Strategic Immigration Policies and Welfare in Heterogeneous Countries
In this paper we consider a model with two industrialized countries and immigrants that come from "the rest of the world." The countries are distinguished on the basis of three parameters; population size, bias toward immigrants, and production complementarity between native population and immigrants. We consider a non-cooperative game where each country makes a strategic choice of its immigration quota. We first show that our game admits a unique pure strategy Nash equilibrium and then study the welfare implications of countries' choices. It turns out that a country with a higher degree of production complementarity and a higher level of tolerance towards immigrants would allow a larger immigration quota and achieve a higher welfare level. Our results call for coordinated and harmonized immigration policies that may improve the welfare of both countries.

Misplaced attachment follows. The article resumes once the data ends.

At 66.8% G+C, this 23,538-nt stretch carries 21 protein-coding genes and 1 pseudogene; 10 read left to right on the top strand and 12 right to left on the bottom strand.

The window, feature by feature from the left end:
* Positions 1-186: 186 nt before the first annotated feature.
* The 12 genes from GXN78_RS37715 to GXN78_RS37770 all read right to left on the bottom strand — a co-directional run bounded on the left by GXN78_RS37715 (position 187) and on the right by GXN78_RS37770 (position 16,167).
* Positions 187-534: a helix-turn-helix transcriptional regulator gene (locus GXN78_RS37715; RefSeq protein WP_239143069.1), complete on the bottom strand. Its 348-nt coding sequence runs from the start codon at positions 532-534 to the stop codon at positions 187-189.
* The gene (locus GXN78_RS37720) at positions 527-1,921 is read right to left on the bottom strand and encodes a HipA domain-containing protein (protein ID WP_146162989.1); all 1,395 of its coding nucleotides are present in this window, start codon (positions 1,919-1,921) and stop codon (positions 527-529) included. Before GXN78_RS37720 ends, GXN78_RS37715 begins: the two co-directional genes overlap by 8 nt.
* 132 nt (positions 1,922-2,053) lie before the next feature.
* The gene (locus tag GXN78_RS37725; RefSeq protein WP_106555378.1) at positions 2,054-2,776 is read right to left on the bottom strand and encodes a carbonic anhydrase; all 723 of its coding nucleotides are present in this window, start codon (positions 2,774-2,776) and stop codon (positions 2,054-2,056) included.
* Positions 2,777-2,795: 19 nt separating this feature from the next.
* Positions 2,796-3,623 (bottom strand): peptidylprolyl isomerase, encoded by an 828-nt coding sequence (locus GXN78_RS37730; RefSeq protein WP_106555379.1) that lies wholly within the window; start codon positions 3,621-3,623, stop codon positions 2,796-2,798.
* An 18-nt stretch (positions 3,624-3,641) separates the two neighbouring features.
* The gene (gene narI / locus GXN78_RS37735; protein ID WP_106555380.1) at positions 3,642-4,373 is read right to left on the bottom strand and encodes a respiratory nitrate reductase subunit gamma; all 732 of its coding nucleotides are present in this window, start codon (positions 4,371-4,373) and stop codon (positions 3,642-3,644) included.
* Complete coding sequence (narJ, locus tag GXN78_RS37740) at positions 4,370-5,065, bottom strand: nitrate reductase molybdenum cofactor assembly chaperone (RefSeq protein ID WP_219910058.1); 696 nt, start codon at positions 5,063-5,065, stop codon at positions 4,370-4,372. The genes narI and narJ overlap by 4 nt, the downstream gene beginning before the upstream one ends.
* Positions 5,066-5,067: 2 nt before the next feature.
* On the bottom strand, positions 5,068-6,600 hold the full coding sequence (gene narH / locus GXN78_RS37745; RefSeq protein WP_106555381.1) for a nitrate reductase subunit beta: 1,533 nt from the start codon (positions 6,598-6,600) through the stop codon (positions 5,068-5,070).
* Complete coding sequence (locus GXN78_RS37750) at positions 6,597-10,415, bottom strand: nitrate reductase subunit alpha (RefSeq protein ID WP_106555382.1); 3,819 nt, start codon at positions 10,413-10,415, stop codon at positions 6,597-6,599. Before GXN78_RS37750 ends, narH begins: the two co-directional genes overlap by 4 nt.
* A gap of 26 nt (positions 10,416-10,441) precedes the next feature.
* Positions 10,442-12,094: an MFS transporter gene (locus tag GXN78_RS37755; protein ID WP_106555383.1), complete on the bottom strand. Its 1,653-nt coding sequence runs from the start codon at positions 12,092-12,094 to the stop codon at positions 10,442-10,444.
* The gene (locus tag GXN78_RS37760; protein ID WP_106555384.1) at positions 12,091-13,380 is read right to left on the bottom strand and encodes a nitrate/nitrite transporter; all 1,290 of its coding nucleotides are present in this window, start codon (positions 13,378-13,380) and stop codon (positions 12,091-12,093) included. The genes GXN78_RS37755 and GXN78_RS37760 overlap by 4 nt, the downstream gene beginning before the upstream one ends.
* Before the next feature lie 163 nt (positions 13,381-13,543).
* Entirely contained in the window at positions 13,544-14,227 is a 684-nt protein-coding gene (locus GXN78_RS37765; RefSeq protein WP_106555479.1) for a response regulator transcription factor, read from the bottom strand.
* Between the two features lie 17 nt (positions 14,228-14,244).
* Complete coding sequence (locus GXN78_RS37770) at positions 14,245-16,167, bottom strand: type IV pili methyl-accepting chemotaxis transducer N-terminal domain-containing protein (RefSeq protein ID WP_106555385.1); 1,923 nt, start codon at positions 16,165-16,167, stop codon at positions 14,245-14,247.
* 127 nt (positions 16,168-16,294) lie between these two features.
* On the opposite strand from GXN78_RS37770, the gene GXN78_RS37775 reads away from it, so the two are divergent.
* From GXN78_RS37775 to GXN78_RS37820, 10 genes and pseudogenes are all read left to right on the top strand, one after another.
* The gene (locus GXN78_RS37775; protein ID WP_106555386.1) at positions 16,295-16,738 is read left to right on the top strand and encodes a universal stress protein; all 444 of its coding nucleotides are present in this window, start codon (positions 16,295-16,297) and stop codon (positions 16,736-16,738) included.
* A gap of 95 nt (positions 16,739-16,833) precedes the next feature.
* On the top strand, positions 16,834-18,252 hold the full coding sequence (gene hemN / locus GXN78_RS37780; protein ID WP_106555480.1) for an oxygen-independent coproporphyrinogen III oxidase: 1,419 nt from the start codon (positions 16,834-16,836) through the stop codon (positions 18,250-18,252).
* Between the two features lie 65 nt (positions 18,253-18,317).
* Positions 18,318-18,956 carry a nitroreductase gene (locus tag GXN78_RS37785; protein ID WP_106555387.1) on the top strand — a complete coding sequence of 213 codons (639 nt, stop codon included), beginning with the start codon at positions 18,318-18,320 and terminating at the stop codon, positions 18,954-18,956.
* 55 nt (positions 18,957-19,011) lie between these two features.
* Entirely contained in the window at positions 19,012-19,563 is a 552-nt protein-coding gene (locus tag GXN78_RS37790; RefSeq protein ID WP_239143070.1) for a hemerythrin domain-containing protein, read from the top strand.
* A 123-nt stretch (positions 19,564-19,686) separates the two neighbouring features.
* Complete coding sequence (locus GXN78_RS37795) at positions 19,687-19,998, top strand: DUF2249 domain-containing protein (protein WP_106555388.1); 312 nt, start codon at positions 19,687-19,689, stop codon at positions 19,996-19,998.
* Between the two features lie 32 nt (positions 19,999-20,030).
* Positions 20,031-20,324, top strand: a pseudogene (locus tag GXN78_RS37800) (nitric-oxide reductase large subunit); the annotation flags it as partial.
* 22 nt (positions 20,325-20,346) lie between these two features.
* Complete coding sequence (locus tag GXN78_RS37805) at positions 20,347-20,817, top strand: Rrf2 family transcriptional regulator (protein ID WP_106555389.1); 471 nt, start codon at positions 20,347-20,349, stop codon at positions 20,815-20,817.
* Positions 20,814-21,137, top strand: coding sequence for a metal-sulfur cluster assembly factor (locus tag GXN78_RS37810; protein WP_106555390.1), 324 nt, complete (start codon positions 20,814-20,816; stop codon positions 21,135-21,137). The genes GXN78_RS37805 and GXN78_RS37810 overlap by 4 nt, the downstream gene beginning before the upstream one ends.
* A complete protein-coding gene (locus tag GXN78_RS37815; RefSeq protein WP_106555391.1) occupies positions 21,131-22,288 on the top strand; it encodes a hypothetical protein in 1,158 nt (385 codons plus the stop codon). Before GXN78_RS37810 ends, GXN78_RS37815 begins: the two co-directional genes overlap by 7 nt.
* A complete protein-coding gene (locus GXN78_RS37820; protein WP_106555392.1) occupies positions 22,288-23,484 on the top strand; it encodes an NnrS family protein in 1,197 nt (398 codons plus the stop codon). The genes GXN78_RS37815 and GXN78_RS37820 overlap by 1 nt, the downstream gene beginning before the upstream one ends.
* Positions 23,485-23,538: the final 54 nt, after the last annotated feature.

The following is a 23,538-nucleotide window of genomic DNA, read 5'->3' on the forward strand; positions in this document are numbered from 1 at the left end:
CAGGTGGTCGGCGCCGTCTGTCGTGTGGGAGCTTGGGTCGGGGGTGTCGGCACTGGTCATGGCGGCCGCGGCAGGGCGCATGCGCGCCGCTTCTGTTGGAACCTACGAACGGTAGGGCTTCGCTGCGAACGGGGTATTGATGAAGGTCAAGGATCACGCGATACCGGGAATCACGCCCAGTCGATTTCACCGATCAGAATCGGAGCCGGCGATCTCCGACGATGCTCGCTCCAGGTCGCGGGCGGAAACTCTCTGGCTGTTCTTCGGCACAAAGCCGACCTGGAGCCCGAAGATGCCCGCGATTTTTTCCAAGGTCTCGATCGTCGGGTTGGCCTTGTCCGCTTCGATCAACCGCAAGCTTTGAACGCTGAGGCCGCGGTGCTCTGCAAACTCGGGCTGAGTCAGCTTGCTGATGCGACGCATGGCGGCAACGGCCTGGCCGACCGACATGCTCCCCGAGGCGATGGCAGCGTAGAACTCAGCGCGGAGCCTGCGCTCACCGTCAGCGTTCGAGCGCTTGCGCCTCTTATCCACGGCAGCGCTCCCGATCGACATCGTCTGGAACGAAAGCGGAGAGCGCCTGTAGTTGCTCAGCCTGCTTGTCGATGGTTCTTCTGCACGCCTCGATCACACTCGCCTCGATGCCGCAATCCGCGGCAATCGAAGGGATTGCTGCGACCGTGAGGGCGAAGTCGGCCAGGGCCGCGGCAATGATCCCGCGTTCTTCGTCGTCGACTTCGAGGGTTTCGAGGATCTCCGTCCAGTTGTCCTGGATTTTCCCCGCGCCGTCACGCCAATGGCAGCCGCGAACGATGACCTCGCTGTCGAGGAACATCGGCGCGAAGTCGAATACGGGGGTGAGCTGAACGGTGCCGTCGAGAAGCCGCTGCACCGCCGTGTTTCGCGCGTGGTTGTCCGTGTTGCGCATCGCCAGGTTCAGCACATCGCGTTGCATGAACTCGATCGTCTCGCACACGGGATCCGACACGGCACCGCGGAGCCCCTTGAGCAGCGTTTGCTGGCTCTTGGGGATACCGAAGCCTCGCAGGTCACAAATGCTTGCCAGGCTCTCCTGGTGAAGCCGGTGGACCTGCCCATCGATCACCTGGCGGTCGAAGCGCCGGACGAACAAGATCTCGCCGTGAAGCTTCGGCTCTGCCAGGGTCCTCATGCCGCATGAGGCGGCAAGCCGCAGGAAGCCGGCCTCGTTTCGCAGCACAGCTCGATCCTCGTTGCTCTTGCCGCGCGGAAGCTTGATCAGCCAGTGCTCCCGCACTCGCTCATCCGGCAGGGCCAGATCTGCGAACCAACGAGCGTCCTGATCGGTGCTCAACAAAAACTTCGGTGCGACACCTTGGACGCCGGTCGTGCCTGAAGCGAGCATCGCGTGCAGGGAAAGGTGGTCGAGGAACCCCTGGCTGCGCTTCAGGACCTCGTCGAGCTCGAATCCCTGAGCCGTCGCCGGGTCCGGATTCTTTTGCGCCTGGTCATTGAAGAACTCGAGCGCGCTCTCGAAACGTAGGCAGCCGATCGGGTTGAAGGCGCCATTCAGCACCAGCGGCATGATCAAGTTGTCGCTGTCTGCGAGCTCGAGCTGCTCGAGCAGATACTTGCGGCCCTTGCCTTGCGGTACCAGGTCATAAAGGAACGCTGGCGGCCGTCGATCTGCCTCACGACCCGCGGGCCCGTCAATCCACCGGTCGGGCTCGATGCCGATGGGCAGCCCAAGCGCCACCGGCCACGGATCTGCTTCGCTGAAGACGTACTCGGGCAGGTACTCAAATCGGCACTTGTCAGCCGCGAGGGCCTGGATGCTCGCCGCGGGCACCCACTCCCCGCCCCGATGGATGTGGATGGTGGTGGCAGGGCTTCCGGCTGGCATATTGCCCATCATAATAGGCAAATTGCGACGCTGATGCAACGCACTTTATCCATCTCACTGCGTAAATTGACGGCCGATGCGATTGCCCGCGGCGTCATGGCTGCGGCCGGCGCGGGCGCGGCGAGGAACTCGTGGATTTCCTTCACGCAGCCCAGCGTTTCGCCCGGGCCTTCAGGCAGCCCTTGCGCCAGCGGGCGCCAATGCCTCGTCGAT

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|Date of creation:||Apr 2003|
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